77. [77]
    Fredricks D N, Fiedler T L, Marrazzo J M. Molecular identification of bacteria associated with bacterial vaginosis. N Engl J Med, 2005, 353: 1899–1911.PubMedCrossRefGoogle Scholar
  78. [78]
    Wagner M, Haider S. New trends in fluorescence in situ hybridization for identification and functional analyses of microbes. Curr Opin Biotechnol, 2012, 23: 96–102.PubMedCrossRefGoogle Scholar
  79. [79]
    Amann R, Fuchs B M, Behrens S. The identification of microorganisms by fluorescence in situ hybridisation. Curr Opin Biotechnol, 2001, 12: 231–236.PubMedCrossRefGoogle Scholar
  80. [80]
    Gentry T J, Wickham G S, Schadt C W, et al. Microarray applications in microbial ecology research. Microb Ecol, 2006, 52: 159–175.PubMedCrossRefGoogle Scholar
  81. [81]
    Schena M, Shalon D, Davis R W, et al. Quantitative monitoring of gene expression patterns with a complementary DNA microarray. Science, 1995, 270: 467–470.PubMedCrossRefGoogle Scholar
  82. [82]
    Roh S W, Abell G C, Kim K H, et al. Comparing microarrays and next-generation sequencing technologies for microbial ecology research. Trends Biotechnol, 2010, 28: 291–299.PubMedCrossRefGoogle Scholar
  83. [83]
    Wilson K H, Wilson W J, Radosevich J L, et al. High-density microarray of small-subunit ribosomal DNA probes. Appl Environ Microbiol, 2002, 68: 2535–2541.PubMedCentralPubMedCrossRefGoogle Scholar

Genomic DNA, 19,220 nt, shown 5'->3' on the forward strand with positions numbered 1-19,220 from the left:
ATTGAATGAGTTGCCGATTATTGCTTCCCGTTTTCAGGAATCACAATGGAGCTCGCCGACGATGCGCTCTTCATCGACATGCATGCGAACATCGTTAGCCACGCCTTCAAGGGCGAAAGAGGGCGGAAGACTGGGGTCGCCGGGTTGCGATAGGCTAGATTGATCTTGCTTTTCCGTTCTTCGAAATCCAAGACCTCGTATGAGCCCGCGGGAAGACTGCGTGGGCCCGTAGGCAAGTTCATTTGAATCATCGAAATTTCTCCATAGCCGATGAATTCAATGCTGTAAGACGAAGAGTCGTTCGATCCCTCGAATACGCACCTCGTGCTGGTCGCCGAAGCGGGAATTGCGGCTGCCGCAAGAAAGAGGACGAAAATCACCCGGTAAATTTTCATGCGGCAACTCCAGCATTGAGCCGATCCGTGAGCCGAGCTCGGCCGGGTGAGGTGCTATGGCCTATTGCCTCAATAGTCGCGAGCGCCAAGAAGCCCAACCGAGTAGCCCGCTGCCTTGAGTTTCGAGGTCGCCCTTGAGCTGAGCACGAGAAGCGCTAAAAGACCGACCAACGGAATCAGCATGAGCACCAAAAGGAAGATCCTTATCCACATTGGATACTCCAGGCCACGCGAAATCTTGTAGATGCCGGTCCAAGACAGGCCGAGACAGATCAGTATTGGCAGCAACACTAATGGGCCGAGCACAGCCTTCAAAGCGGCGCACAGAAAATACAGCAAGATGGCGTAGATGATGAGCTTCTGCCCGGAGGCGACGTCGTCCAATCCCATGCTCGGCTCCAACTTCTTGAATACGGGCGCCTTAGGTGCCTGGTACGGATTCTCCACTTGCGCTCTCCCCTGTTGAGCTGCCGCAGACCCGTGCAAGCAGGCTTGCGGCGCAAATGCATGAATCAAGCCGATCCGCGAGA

84. [84]
    Brodie E L, Desantis T Z, Joyner D C, et al. Application of a high-density oligonucleotide microarray approach to study bacterial population dynamics during uranium reduction and reoxidation. Appl Environ Microbiol, 2006, 72: 6288–6298.PubMedCentralPubMedCrossRefGoogle Scholar
  85. [85]
    DeSantis T Z, Brodie E L, Moberg J P, et al. High-density universal 16S rRNA microarray analysis reveals broader diversity than typical clone library when sampling the environment. Microb Ecol, 2007, 53: 371–383.PubMedCrossRefGoogle Scholar
  86. [86]
    Wagner M, Smidt H, Loy A, et al. Unravelling microbial communities with DNA-microarrays: challenges and future directions. Microb Ecol, 2007, 53: 498–506.PubMedCrossRefGoogle Scholar
  87. [87]
    Bodrossy L, Sessitsch A. Oligonucleotide microarrays in microbial diagnostics. Curr Opin Microbiol, 2004, 7: 245–254.PubMedCrossRefGoogle Scholar
  88. [88]
    Rajilic-Stojanovic M, Smidt H, de Vos W M. Diversity of the human gastrointestinal tract microbiota revisited. Environ Microbiol, 2007, 9: 2125–2136.PubMedCrossRefGoogle Scholar
  89. [89]
    Schloss P D, Handelsman J. Status of the microbial census. Microbiol Mol Biol Rev, 2004, 68: 686–691.PubMedCentralPubMedCrossRefGoogle Scholar
  90. [90]
    Frias-Lopez J, Shi Y, Tyson G W, et al. Microbial community gene expression in ocean surface waters. Proc Natl Acad Sci USA, 2008, 105: 3805–3810.PubMedCentralPubMedCrossRefGoogle Scholar
  91. [91]
    Wu L, Thompson D K, Li G, et al. Development and evaluation of functional gene arrays for detection of selected genes in the environment. Appl Environ Microbiol, 2001, 67: 5780–5790.PubMedCentralPubMedCrossRefGoogle Scholar
  92. [92]